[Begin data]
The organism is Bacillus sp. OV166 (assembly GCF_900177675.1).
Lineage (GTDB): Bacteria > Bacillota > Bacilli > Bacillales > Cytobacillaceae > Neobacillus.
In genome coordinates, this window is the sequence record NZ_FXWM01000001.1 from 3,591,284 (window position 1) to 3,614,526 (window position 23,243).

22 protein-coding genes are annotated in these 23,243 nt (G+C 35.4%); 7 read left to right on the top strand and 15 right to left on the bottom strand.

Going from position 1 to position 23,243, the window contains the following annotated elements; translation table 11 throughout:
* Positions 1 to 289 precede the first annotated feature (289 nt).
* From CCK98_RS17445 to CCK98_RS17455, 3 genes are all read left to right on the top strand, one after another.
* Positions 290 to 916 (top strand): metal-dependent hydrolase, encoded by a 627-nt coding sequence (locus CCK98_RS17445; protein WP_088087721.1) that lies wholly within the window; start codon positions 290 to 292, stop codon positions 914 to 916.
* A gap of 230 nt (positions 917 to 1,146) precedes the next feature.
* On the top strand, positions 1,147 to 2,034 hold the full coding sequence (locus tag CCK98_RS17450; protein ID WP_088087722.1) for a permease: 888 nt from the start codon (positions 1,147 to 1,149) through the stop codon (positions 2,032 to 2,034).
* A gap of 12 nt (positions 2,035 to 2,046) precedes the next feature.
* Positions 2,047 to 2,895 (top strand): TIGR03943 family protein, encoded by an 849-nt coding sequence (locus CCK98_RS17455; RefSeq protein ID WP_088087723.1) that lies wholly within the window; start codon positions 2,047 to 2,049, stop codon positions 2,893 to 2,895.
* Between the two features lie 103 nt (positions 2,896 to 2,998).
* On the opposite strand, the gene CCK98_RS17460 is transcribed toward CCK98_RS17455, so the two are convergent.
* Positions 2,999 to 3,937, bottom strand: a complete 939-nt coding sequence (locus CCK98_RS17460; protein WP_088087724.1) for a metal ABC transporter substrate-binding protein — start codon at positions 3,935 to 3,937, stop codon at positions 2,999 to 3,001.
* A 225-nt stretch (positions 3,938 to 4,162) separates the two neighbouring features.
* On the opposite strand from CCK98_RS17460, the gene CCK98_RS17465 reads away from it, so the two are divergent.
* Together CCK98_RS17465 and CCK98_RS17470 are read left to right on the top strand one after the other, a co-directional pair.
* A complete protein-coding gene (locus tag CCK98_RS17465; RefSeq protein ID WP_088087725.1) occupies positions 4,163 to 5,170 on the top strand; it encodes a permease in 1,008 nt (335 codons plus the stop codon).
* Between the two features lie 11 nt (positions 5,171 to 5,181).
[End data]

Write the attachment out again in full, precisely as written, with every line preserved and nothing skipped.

The organism is Bacillus sp. OV166 (assembly GCF_900177675.1).
Lineage (GTDB): Bacteria > Bacillota > Bacilli > Bacillales > Cytobacillaceae > Neobacillus.
In genome coordinates, this window is the sequence record NZ_FXWM01000001.1 from 3,591,284 (window position 1) to 3,614,526 (window position 23,243).

22 protein-coding genes are annotated in these 23,243 nt (G+C 35.4%); 7 read left to right on the top strand and 15 right to left on the bottom strand.

Going from position 1 to position 23,243, the window contains the following annotated elements; translation table 11 throughout:
* Positions 1 to 289 precede the first annotated feature (289 nt).
* From CCK98_RS17445 to CCK98_RS17455, 3 genes are all read left to right on the top strand, one after another.
* Positions 290 to 916 (top strand): metal-dependent hydrolase, encoded by a 627-nt coding sequence (locus CCK98_RS17445; protein WP_088087721.1) that lies wholly within the window; start codon positions 290 to 292, stop codon positions 914 to 916.
* A gap of 230 nt (positions 917 to 1,146) precedes the next feature.
* On the top strand, positions 1,147 to 2,034 hold the full coding sequence (locus tag CCK98_RS17450; protein ID WP_088087722.1) for a permease: 888 nt from the start codon (positions 1,147 to 1,149) through the stop codon (positions 2,032 to 2,034).
* A gap of 12 nt (positions 2,035 to 2,046) precedes the next feature.
* Positions 2,047 to 2,895 (top strand): TIGR03943 family protein, encoded by an 849-nt coding sequence (locus CCK98_RS17455; RefSeq protein ID WP_088087723.1) that lies wholly within the window; start codon positions 2,047 to 2,049, stop codon positions 2,893 to 2,895.
* Between the two features lie 103 nt (positions 2,896 to 2,998).
* On the opposite strand, the gene CCK98_RS17460 is transcribed toward CCK98_RS17455, so the two are convergent.
* Positions 2,999 to 3,937, bottom strand: a complete 939-nt coding sequence (locus CCK98_RS17460; protein WP_088087724.1) for a metal ABC transporter substrate-binding protein — start codon at positions 3,935 to 3,937, stop codon at positions 2,999 to 3,001.
* A 225-nt stretch (positions 3,938 to 4,162) separates the two neighbouring features.
* On the opposite strand from CCK98_RS17460, the gene CCK98_RS17465 reads away from it, so the two are divergent.
* Together CCK98_RS17465 and CCK98_RS17470 are read left to right on the top strand one after the other, a co-directional pair.
* A complete protein-coding gene (locus tag CCK98_RS17465; RefSeq protein ID WP_088087725.1) occupies positions 4,163 to 5,170 on the top strand; it encodes a permease in 1,008 nt (335 codons plus the stop codon).
* Between the two features lie 11 nt (positions 5,171 to 5,181).